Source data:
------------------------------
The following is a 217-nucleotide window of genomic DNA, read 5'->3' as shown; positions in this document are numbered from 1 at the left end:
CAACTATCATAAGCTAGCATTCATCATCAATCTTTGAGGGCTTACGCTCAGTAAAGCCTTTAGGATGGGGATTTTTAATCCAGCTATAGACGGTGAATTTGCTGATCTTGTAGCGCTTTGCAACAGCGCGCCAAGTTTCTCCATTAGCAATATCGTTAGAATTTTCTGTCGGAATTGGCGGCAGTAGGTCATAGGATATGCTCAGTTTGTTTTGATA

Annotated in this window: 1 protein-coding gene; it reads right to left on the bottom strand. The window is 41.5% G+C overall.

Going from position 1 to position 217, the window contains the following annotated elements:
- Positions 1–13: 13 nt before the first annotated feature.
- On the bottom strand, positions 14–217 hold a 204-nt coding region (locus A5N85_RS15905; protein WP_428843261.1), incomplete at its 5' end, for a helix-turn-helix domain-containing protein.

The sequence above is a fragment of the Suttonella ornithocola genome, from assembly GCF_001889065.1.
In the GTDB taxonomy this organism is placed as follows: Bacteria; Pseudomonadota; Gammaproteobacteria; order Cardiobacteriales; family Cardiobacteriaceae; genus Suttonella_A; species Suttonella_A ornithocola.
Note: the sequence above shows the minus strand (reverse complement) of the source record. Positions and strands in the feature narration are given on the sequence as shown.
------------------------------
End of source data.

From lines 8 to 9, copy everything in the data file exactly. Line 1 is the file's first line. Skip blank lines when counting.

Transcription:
In the GTDB taxonomy this organism is placed as follows: Bacteria; Pseudomonadota; Gammaproteobacteria; order Cardiobacteriales; family Cardiobacteriaceae; genus Suttonella_A; species Suttonella_A ornithocola.
Note: the sequence above shows the minus strand (reverse complement) of the source record. Positions and strands in the feature narration are given on the sequence as shown.